• Data Sharing: The executive order required HPD and FDNY to increase coordination and data-sharing for all violations related to fire safety. As a result, a data share system to provide monthly fire safety violation information to FDNY was implemented. In addition, a historical file containing fire violations from the last five years was provided to FDNY. Going forward, FDNY will identify how HPD data can regularly inform their methodologies for identifying buildings at higher risk of fatal fires. The data sharing requirement in Executive Order 12 was later codified in Local Law 71 of 2022.
  • Fire Safety Notices: As a result of the executive order, HPD housing inspectors started checking for fire safety notices required to be posted on apartment doors under the New York City Fire Code. Fire safety notices instruct tenants and owners on what to do in the event of a fire. Owners are notified of missing or damaged signage. The Fire Department is also notified about this missing signage for any appropriate action.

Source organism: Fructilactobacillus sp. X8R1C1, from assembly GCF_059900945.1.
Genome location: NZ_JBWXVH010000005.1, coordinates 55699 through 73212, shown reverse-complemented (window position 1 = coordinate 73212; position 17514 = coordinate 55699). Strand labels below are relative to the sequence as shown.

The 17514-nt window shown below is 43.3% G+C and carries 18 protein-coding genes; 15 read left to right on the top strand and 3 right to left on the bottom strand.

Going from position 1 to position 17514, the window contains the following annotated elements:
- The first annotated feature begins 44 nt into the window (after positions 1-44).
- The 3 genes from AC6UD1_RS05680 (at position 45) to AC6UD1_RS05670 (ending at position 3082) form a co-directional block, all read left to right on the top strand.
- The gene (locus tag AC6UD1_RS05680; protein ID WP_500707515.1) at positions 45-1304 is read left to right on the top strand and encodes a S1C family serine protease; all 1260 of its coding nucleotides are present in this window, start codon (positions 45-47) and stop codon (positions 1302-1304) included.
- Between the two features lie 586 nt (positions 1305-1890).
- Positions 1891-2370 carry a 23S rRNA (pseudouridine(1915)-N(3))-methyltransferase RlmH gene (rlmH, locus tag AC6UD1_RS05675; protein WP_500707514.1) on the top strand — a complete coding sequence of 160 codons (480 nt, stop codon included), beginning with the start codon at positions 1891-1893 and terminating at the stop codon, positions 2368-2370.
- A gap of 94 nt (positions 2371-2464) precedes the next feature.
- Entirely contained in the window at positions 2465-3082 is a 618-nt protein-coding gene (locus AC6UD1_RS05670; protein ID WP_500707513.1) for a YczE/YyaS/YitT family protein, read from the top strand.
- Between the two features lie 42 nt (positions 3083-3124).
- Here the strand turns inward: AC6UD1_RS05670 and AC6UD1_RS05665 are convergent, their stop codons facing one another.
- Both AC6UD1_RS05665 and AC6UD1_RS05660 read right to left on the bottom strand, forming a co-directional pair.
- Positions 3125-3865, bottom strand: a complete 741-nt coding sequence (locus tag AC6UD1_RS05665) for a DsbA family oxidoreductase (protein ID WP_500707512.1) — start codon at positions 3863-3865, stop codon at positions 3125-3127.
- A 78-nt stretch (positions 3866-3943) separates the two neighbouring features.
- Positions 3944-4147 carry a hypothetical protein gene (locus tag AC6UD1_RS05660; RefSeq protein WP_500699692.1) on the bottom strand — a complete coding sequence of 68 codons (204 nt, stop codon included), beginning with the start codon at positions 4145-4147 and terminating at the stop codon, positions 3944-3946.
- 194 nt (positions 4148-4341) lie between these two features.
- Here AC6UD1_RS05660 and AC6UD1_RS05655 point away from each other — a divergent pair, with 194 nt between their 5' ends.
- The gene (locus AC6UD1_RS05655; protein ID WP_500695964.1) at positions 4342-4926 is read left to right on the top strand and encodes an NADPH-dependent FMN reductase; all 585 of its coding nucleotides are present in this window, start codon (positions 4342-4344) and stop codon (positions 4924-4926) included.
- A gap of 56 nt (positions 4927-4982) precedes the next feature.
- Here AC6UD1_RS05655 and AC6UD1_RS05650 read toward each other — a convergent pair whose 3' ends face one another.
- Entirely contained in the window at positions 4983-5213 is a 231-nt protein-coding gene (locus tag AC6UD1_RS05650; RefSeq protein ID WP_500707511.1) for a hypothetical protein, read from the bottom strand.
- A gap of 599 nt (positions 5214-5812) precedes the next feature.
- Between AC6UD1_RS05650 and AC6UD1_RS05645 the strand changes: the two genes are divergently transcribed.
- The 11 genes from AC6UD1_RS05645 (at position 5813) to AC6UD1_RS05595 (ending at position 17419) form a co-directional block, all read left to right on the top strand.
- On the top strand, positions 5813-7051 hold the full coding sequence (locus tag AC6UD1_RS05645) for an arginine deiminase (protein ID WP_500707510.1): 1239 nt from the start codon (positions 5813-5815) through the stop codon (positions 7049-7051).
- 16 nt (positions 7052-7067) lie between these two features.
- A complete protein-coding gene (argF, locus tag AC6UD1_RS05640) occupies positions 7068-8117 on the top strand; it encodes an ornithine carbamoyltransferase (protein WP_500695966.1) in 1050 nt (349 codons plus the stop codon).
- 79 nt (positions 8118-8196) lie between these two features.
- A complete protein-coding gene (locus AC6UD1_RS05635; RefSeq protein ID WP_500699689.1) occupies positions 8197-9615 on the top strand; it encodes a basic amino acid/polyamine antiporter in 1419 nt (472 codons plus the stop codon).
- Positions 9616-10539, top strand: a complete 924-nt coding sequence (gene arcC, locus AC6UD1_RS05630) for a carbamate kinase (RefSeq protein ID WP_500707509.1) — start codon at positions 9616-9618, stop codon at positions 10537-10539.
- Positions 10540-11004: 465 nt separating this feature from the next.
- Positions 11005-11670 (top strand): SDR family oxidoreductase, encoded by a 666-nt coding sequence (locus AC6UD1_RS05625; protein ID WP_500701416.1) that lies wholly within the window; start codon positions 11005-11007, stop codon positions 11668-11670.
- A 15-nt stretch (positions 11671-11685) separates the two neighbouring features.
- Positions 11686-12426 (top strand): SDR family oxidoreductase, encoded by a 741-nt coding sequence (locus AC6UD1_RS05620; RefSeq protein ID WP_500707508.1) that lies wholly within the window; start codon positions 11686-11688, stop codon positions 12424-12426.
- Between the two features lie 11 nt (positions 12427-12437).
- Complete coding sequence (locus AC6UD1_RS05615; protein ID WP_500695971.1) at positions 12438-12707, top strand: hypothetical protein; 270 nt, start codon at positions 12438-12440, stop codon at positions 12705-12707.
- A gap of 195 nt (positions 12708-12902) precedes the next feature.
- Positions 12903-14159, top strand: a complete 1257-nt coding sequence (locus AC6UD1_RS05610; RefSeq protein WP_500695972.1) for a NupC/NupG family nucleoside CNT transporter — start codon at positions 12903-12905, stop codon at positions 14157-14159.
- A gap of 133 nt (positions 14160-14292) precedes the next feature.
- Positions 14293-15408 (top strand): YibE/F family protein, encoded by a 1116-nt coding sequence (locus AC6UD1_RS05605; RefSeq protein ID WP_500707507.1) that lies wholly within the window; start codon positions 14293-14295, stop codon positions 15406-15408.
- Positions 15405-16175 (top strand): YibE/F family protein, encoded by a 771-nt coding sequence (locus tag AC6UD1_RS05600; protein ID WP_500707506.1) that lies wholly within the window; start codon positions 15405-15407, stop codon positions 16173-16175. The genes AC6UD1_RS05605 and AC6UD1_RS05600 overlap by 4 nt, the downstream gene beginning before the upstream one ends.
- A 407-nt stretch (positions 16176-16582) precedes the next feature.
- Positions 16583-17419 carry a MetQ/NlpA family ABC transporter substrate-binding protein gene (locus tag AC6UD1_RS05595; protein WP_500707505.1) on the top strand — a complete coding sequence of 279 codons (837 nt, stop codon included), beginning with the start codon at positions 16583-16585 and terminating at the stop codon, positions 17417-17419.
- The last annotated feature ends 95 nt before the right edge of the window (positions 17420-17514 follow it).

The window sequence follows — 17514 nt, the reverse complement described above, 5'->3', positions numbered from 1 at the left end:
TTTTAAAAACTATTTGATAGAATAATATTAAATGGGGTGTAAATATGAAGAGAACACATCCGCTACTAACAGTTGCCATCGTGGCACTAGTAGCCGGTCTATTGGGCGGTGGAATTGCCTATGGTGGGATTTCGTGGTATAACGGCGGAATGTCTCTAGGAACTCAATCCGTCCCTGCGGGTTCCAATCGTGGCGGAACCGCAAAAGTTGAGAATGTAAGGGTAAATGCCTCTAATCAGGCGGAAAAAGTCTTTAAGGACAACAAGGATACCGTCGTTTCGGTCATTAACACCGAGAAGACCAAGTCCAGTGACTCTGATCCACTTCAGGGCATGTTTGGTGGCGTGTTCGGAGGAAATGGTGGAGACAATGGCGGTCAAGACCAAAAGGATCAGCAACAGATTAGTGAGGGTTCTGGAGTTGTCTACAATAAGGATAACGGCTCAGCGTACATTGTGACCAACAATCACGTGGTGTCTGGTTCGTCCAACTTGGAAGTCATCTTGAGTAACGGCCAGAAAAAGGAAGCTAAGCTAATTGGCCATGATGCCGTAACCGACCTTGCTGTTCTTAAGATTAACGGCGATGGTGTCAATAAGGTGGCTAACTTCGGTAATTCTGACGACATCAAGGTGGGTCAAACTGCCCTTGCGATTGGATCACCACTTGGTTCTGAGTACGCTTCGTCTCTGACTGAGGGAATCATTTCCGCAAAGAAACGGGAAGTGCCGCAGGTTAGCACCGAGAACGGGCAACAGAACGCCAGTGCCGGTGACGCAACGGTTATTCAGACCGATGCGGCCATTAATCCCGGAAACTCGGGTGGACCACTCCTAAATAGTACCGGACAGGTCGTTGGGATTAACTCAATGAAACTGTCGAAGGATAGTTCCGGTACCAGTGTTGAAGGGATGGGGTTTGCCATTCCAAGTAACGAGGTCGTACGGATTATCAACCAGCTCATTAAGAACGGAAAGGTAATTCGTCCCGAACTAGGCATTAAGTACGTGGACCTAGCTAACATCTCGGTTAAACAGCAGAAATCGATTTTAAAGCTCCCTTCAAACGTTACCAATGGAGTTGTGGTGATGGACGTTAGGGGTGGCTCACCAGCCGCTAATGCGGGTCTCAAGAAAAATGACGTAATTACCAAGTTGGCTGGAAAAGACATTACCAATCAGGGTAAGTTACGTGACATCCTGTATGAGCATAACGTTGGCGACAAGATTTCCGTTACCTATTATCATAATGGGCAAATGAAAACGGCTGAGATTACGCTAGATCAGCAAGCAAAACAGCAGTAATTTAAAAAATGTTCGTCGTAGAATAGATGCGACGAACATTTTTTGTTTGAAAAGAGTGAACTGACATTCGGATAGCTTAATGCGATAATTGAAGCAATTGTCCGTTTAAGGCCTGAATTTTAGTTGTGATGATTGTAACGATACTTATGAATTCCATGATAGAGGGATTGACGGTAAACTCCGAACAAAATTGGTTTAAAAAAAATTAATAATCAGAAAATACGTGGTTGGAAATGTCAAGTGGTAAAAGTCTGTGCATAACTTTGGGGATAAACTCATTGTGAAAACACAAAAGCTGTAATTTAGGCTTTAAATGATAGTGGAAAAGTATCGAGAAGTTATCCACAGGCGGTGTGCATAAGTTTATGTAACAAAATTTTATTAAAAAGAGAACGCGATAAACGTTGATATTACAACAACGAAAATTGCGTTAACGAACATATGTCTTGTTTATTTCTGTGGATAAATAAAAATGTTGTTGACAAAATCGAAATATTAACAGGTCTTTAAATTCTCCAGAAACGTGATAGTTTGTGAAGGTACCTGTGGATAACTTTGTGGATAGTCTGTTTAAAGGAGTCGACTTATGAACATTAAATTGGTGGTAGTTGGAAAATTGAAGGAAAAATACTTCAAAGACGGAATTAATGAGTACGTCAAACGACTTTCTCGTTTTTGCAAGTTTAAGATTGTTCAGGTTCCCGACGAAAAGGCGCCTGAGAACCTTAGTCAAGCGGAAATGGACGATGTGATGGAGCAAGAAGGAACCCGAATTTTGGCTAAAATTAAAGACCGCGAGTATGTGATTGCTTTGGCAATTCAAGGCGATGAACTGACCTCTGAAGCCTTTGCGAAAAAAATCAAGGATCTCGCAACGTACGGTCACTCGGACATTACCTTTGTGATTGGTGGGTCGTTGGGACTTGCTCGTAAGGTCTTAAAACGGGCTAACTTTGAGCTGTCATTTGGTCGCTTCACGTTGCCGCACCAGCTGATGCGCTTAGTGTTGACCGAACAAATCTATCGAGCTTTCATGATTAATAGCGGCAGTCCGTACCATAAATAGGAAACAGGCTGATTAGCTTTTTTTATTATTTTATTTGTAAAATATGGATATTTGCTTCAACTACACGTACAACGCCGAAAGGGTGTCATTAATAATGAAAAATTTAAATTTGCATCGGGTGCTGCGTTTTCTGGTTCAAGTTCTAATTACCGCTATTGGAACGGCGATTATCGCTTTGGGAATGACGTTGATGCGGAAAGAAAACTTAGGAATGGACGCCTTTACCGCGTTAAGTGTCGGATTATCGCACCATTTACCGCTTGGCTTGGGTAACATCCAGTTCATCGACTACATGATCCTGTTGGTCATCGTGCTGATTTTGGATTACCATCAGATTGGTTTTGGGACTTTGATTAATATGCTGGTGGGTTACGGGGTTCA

• Training: In June 2022, HPD completed additional training for over 350 field staff, including housing inspectors and emergency repair staff who might inspect self-closing doors. FDNY and HPD continue to work together to share best practices for self-closing door inspections to enhance and standardize door inspection procedures across agencies.
  • Encouraging Self-Reporting: Starting in September, HPD will post signage in buildings with a self-closing door violation educating tenants on why it is necessary for self-closing doors to work properly, encouraging tenants to report the problem first to their landlord, and then to call 311 if the landlord does not address the condition in a timely manner.

In addition to the progress made so far, HPD and FDNY will continue to implement changes over the course of 2023, including:

  • Re-inspections: Starting in January 2023, HPD will reinspect all self-closing door violations within 20 days of the date the owner was required to correct the violation.
  • Proactive Inspection: Starting in July 2023, HPD will inspect common area doors in 300 buildings each year and report on this effort. FDNY will help identify where to inspect. In the meantime As mentioned, FDNY will use the HPD data to regularly inform their existing methodologies for identifying buildings at higher risk of fatal fires.
  • Refined Training: The agencies will continue working together to developing training protocols and identifying enforcement and education initiatives to reduce the likelihood of tragic fires.